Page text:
In a study published in Genome Biology researchers led by Harvard University examined the human oral microbiome and discovered tremendous variability in bacterial subpopulations living in certain areas of the mouth.

Inverted fluorescence
Fluorescence usually entails the conversion of light at shorter wavelengths to light at longer wavelengths.

Devastating skin disease covering up to 70% of a dolphin's body tied to climate change
The Marine Mammal Center, in collaboration with Australian researchers, provides the first-ever case definition for fresh-water skin disease in bottlenose dolphins tied to climate change.

Stroke and altered mental state increase risk of death for COVID-19 patients
People hospitalized with COVID-19 and neurological problems including stroke and confusion, have a higher risk of dying than other COVID-19 patients, according to a study published online today by researchers at Montefiore Health System and Albert Einstein College of Medicine in the journal Neurology. These findings have the potential to identify and focus treatment efforts on individuals most at risk and could decrease COVID-19 deaths.

Cell atlas of tropical disease parasite may hold key to new treatments
The first cell atlas of an important life stage of Schistosoma mansoni, a parasitic worm that poses a risk to hundreds of millions of people each year, has been developed by researchers at the Wellcome Sanger Institute and their collaborators.

Humpback whale songs provide insight to population changes
Following reports of unusually low whale numbers that began in 2015-16, UH researchers examined song chorusing recorded at six sites off Maui.

Like tentacles catching fish
Researchers decode the structure of the molecular complex that carries detoxifying enzymes in cells to the right place

Identifying where to reforest after wildfire
Forest managers can now look to a newly enhanced, predictive mapping tool to learn where forests are likely to regenerate on their own and where replanting efforts may be beneficial.

New drug molecules hold promise for treating rare inherited terminal childhood disease
Scientists at the University of Exeter have identified a way to ''rescue'' cells that have genetically mutated, paving the way to a possible new treatment for rare terminal childhood illness such as mitochondrial disease.

COVID-19: what strategies are beneficial to the state
Based on the classic Prisoner's Dilemma, HSE researchers modeled human behavior strategies in the face of COVID restrictions.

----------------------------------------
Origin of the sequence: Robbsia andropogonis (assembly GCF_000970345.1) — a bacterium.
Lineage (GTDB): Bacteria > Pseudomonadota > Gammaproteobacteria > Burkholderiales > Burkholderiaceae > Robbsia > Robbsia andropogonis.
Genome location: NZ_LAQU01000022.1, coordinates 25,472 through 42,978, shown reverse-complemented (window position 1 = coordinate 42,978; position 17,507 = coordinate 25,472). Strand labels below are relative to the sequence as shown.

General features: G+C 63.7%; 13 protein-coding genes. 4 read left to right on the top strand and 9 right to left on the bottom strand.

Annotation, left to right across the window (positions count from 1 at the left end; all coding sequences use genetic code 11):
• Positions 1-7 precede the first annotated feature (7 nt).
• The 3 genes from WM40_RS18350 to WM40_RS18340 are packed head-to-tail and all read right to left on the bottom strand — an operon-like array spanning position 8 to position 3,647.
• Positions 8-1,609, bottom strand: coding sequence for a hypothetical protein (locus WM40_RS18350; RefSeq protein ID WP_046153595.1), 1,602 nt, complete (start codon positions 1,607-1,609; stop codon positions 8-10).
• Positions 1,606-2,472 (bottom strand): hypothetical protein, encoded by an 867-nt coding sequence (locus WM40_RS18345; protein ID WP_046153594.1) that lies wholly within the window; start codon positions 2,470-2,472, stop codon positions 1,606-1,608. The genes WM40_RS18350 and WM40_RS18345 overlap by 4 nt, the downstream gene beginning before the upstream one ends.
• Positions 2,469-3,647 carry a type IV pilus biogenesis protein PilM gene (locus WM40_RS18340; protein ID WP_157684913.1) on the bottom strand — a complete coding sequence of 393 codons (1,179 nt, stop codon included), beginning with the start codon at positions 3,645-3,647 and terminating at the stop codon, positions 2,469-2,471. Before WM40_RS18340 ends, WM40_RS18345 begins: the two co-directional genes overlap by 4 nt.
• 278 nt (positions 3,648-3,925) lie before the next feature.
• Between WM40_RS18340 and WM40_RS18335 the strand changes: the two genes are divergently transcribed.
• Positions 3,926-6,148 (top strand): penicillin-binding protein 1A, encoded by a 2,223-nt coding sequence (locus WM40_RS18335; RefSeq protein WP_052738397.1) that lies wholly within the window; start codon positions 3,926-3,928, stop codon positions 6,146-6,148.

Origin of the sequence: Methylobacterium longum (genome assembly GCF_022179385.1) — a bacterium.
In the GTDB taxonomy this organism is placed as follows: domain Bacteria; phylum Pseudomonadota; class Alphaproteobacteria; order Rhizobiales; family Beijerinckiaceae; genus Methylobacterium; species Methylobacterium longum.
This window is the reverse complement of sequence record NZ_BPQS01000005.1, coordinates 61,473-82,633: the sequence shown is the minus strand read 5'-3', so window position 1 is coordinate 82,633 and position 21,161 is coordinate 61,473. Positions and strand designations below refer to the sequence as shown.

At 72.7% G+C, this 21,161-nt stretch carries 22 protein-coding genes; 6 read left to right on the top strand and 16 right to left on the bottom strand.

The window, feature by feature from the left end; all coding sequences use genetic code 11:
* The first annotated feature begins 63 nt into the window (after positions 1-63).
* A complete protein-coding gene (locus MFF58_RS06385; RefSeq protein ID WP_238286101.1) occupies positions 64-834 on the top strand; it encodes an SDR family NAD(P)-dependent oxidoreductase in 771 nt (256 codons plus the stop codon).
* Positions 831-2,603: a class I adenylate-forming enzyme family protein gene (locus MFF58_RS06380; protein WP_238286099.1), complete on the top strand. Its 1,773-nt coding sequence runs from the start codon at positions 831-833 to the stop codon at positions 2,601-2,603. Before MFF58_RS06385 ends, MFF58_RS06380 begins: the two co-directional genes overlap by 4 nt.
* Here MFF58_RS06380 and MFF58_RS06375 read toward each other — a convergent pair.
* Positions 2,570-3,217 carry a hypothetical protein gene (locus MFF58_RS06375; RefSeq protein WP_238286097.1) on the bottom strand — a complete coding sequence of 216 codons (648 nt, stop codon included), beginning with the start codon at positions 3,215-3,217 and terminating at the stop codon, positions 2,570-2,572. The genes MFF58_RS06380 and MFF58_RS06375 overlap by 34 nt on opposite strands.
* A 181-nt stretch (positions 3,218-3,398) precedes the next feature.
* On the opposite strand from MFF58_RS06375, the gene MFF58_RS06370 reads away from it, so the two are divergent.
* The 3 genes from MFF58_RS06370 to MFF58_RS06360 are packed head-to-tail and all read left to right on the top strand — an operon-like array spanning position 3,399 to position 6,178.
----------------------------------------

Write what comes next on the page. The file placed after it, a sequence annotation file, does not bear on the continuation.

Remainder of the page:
Experts call for Europe-wide COVID-19 targets
A group of more than 300 leading scientists across the globe are calling for European governments to work together in managing the pandemic and make a clear commitment to COVID-19 case number targets.

New curriculum improves students' understanding of electric circuits in schools
The topic of electricity often poses difficulties for many secondary school students in physics lessons.

Researchers determine factors associated with ovary removal in patients with ovarian torsion
To determine the factors associated with an increased likelihood for ovary removal during the time of surgery for ovarian torsion, researchers from Boston University School of Medicine (BUSM), conducted a retrospective study of patients from a racially diverse, urban safety-net hospital with a diagnosis of ovarian torsion during a four-and-a-half-year period.

Study shows incorporating telemedicine helps surgical practices
A new study that records patient volume at Stony Brook Medicine's Bariatric and Metabolic Weight Loss Center reveals that follow-up telehealth visits are highly effective during the COVID-19 pandemic.

Media Alert: The CRISPR Journal publishes special issue on expanding the CRISPR toolbox
A Special Issue on Expanding the CRISPR Toolbox. The Journal is dedicated to validating and publishing outstanding research and commentary on all aspects of CRISPR and gene editing, including CRISPR biology, technology, and genome editing, and commentary and debate of key policy, regulatory, and ethical issues affecting the field.

New class of cobalt-free cathodes could enhance energy density of next-gen lithium-ion batteries
Oak Ridge National Laboratory researchers have developed a new family of cathodes with the potential to replace the costly cobalt-based cathodes typically found in today's lithium-ion batteries that power electric vehicles and consumer electronics.

Research brief: Researchers discover new way to deliver DNA-based therapies for diseases
University of Minnesota Twin Cities researchers in the Department of Chemistry have created a new polymer to deliver DNA and RNA-based therapies for diseases.